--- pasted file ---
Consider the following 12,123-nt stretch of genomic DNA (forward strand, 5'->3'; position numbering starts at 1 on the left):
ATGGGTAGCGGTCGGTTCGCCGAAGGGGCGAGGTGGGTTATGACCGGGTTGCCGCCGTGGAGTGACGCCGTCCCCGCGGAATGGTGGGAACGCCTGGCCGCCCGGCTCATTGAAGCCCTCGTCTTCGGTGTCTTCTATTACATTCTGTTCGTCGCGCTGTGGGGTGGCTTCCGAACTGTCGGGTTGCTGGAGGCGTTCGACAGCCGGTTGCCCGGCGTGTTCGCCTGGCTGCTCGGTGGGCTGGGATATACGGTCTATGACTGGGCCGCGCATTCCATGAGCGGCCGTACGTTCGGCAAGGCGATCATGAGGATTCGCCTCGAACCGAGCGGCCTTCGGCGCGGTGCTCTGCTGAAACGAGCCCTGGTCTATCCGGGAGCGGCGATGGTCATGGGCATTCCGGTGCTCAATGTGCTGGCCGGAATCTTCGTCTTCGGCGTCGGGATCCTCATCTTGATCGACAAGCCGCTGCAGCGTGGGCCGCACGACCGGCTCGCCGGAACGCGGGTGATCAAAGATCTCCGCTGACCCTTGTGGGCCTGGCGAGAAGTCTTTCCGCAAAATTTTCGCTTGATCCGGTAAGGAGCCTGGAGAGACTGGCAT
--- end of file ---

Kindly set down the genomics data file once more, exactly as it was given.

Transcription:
Consider the following 12,123-nt stretch of genomic DNA (forward strand, 5'->3'; position numbering starts at 1 on the left):
ATGGGTAGCGGTCGGTTCGCCGAAGGGGCGAGGTGGGTTATGACCGGGTTGCCGCCGTGGAGTGACGCCGTCCCCGCGGAATGGTGGGAACGCCTGGCCGCCCGGCTCATTGAAGCCCTCGTCTTCGGTGTCTTCTATTACATTCTGTTCGTCGCGCTGTGGGGTGGCTTCCGAACTGTCGGGTTGCTGGAGGCGTTCGACAGCCGGTTGCCCGGCGTGTTCGCCTGGCTGCTCGGTGGGCTGGGATATACGGTCTATGACTGGGCCGCGCATTCCATGAGCGGCCGTACGTTCGGCAAGGCGATCATGAGGATTCGCCTCGAACCGAGCGGCCTTCGGCGCGGTGCTCTGCTGAAACGAGCCCTGGTCTATCCGGGAGCGGCGATGGTCATGGGCATTCCGGTGCTCAATGTGCTGGCCGGAATCTTCGTCTTCGGCGTCGGGATCCTCATCTTGATCGACAAGCCGCTGCAGCGTGGGCCGCACGACCGGCTCGCCGGAACGCGGGTGATCAAAGATCTCCGCTGACCCTTGTGGGCCTGGCGAGAAGTCTTTCCGCAAAATTTTCGCTTGATCCGGTAAGGAGCCTGGAGAGACTGGCAT